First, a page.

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His first w. Mary was dau. of Ezra Stiles, D. D.; she d. 29 Aug. 1795, a. 28. He m. Sarah, dau. of Oliver Wendell, Esq., of Boston (pub 14 Feb. 1801), and had Mary Jackson, b. 17 June. 1802, m. Dr. Usher Parsons of Providence 23 Sept. 1822; Ann Susan, b. 15 May 1804, m. Rev. Charles W. William of Salem 29 May. 1826; Sarah Lathropmittee to allot lands, Selectman, and representative in 1638. He d. 11 May 1642; his w. Elizabeth survived. Rebecca, a. 36, came to New England 1634. J. Jackson, Richard, (otherwise written Jacson, Jacksone, Jacksonne, Jackesone), res. on the northerly side of Brattle Square. He was Selectman six years, between 1636 and 1l the f. was a farmer, and d. 28 Mar. 1789, a. 86; his w. Deborah d. 31 Mar. 1789, a. 72; and they were buried in one grave. 13. John, s. of Thomas (11), m. Mary Jackson of Newton (pub. 6 Mar. 1761) and had Mary, bap. 29 Dec. 1761; Lydia, bap. 11 Dec. 1763, m. Charles Frothingham 27 Sept. 1786; Sarah, bap. 29 Dec. 1765, m. And
dman 28 Ap. 1721. 6. Elisha, parentage not ascertained, by w. Lucy had Lucy, b. 15 Mar. 1763; Mary, b. 25 Mar. 1765. 7. Abiel, b. at Woodstock, Conn., 24 Dec. 1763; grad. Y. C. 1783; D. D. at Edinburgh; was installed Pastor of the First Church 25 Jan. 1792; his pastoral connection with the church was dissolved 26 Sept 1831. His first w. Mary was dau. of Ezra Stiles, D. D.; she d. 29 Aug. 1795, a. 28. He m. Sarah, dau. of Oliver Wendell, Esq., of Boston (pub 14 Feb. 1801), and had Mary Jackson, b. 17 June. 1802, m. Dr. Usher Parsons of Providence 23 Sept. 1822; Ann Susan, b. 15 May 1804, m. Rev. Charles W. William of Salem 29 May. 1826; Sarah Lathrop, bap. 29 Dec. 1805, d. 6 Nov. 1812; Oliver Wendell, b. 29 Aug. 1809, grad. H. C. 1829, a distinguished physician and poet, res. in Boston; .John, bap. 12 Ap. 1812, grad. H. C. 1832; Ll.B. 1839, res. in Camb. Dr. Holmes was eminent as a theologian and historian. His Annals are a monument of patient research and cautious and accu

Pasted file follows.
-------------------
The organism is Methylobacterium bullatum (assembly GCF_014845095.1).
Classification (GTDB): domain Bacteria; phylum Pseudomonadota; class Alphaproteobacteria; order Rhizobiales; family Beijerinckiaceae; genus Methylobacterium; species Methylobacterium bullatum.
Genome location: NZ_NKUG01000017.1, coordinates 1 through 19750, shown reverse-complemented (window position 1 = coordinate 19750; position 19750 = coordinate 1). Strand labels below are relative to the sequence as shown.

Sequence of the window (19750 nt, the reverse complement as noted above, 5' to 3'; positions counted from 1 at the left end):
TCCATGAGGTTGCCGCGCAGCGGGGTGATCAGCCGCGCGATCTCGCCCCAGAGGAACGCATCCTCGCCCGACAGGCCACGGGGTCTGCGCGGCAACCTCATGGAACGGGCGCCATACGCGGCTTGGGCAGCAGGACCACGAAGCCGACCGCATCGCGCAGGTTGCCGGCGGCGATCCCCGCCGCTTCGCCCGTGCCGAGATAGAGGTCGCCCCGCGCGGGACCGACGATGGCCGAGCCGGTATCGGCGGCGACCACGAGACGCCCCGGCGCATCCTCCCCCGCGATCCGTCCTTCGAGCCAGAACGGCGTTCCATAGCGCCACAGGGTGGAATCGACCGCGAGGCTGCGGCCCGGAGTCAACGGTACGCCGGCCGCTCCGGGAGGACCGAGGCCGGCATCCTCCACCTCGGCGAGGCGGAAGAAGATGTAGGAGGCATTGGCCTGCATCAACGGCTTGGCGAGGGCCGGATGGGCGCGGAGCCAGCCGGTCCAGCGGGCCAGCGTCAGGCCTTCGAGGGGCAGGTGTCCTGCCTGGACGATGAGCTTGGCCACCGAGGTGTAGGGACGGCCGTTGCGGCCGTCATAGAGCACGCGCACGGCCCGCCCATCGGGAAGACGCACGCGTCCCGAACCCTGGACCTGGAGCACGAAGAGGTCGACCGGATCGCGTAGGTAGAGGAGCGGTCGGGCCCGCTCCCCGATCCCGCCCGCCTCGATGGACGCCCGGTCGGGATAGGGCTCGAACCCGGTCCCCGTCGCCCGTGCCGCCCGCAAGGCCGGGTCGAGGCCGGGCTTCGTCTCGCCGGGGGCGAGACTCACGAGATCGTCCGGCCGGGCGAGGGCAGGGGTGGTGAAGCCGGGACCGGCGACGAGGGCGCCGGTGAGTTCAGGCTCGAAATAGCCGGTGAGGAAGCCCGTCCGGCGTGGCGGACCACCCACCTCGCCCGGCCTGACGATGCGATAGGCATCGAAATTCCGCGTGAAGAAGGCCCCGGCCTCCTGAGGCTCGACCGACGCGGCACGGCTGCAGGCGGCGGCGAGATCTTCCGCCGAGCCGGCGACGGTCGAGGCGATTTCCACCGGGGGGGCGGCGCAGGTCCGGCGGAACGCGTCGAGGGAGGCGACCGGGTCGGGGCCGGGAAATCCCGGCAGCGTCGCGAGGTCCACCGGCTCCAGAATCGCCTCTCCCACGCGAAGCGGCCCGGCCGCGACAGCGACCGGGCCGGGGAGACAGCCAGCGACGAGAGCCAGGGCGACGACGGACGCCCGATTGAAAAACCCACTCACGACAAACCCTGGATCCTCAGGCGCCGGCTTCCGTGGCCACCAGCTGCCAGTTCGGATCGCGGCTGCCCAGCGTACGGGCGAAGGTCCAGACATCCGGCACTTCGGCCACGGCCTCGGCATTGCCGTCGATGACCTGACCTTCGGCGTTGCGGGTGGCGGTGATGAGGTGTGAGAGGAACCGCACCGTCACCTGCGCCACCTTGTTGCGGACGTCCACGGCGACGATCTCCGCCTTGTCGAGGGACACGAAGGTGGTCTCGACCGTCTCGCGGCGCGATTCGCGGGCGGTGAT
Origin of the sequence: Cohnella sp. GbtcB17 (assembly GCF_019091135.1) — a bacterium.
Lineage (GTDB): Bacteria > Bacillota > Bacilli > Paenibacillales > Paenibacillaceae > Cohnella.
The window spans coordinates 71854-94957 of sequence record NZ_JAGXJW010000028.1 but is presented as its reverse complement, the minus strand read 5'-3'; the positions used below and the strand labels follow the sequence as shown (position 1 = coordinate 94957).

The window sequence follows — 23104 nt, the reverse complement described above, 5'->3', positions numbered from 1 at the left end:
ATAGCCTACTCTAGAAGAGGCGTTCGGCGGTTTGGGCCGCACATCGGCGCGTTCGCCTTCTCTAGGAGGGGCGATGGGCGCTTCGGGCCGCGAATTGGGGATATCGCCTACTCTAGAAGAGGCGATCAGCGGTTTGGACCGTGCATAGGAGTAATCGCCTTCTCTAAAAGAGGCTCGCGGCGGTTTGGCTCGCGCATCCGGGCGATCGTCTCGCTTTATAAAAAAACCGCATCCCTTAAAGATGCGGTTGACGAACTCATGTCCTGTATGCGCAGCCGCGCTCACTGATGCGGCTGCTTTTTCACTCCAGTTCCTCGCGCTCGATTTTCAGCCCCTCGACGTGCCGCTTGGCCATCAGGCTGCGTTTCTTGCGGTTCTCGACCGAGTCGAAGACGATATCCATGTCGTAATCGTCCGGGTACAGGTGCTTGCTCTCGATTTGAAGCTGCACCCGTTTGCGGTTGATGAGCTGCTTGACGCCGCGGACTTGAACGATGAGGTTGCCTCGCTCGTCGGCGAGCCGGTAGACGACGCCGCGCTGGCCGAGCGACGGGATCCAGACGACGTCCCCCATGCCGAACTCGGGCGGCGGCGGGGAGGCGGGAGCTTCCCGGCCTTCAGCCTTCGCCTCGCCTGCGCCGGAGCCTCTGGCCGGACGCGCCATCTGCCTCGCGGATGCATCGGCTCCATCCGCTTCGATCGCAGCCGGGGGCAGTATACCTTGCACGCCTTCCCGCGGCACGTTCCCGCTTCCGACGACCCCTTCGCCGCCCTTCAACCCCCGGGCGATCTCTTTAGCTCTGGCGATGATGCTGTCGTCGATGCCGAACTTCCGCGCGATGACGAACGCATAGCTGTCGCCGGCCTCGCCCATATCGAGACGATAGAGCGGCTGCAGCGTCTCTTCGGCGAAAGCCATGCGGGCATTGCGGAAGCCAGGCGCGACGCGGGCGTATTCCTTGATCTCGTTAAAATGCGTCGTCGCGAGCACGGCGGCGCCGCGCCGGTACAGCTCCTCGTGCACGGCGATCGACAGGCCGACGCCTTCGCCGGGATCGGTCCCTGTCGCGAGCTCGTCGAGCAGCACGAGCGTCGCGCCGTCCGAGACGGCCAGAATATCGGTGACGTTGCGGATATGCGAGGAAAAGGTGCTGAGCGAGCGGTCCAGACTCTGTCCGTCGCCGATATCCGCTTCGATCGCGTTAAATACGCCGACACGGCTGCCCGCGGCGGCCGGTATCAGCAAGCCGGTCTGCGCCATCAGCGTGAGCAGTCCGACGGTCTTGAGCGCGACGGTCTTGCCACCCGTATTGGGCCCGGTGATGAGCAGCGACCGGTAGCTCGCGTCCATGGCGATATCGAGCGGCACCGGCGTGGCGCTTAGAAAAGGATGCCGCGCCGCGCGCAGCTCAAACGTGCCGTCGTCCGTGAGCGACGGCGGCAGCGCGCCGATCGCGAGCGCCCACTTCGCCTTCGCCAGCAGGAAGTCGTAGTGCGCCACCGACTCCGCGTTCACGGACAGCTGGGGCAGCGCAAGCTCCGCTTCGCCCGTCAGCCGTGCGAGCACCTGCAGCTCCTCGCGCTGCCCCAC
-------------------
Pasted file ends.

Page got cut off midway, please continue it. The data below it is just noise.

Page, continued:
J. Jackson, Richard, (otherwise written Jacson, Jacksone, Jacksonne, Jackesone), res. on the northerly side of Brattle Square. He was Selectman six years, between 1636 and 1656;, and Representative nine years, between 1637 and 1662. Mr. Jakson had no children. His w. Isabel d. 12 Feb. 1661, and he m. Elizabeth, wid. of Richard Browne of Chs. 12 May 1662. He d. between 22 June and 10 Oct. 1672, a. 90; His w. Elizabeth d. 11 Jan. 1676-7. His kinsman, John Jackson, was his principal legatee. 2. John, came to New England in 1635, then a. 40, the first permanent settler of Camb. Village (now Newton), as early as 1639; was Deacon of the Church, and res. a short distance easterly from Angier's Corner. By his w. Margaret he had John, b. in England 1633, and d. 17 Oct. 1675; Theodosia, m. Noah Wiswall 14 Dec. 1664, and Samuel Newman of Rehoboth, and d. about 1727; Mary, m. Samuel Truesdale; Grace; Caleb, b. and d. 1645: Hannah, b. 7 June 1646, m. Elijah Kenrick; Abigail, b. 14 Aug
date his wid. Lydia d. in Boston, a. 88. 12. Nathaniel, S. of Samuel (9), m. Deborah Bowman 17 Sept. 1741, and had Eunice, b. 16 Aug. 1742, m. John Ranslow Sigourney 8 Nov. 1764; Nathaniel, b. 10 Ap. 1747, grad. H. C. 1767. and was a physician at New Market, N. H., where he d. in Dec. 1828; Samuel, b. 26 Sept. 1753. Na-Thaniel the f. was a farmer, and d. 28 Mar. 1789, a. 86; his w. Deborah d. 31 Mar. 1789, a. 72; and they were buried in one grave. 13. John, s. of Thomas (11), m. Mary Jackson of Newton (pub. 6 Mar. 1761) and had Mary, bap. 29 Dec. 1761; Lydia, bap. 11 Dec. 1763, m. Charles Frothingham 27 Sept. 1786; Sarah, bap. 29 Dec. 1765, m. Andrew Lopez 19 Nov. 1788; Phebe, bap. 1 Nov. 1767; John, b. 10 Sept. 1769, prob. d. Ap. 1810; Tabitha, b. 9 Ap. 1771; Hannah, b. 20 Ap. 1773; Elizabeth, b. 10 Mar. 1775, d. 6 Nov. 1776; Elizabeth, b. 26 Aug. 1778; Rebecca, b. 16 Aug. 1780, d. unm. 7 Nov. 1854; Thomas, b. 20 May 1783, d. in Boston 20 Jan. 1876. John the f. was a tai
Death of a Congressman. Hon. Wm. M. Cook, of Missouri, representative of the St. Louis district in the Confederate Congress, died in Petersburg, Va., on Tuesday last, at the residence of Mr. D'Arcy Paul. He was one of the Commissioners who came from Missouri to Virginia, before the war, for conference with the authorities here. He was after wards aid to Governor Jackson, and during the war was on the staff of Gen. Sterling Price, and went through several engagements in the West under that commander.--Judge Cook was about forty years of age. He was a native of Norfolk, Va., and a graduate of the University of Virginia. He leaves a widow and seven children in St. Louis. His remains will be interred in Petersburg to-day.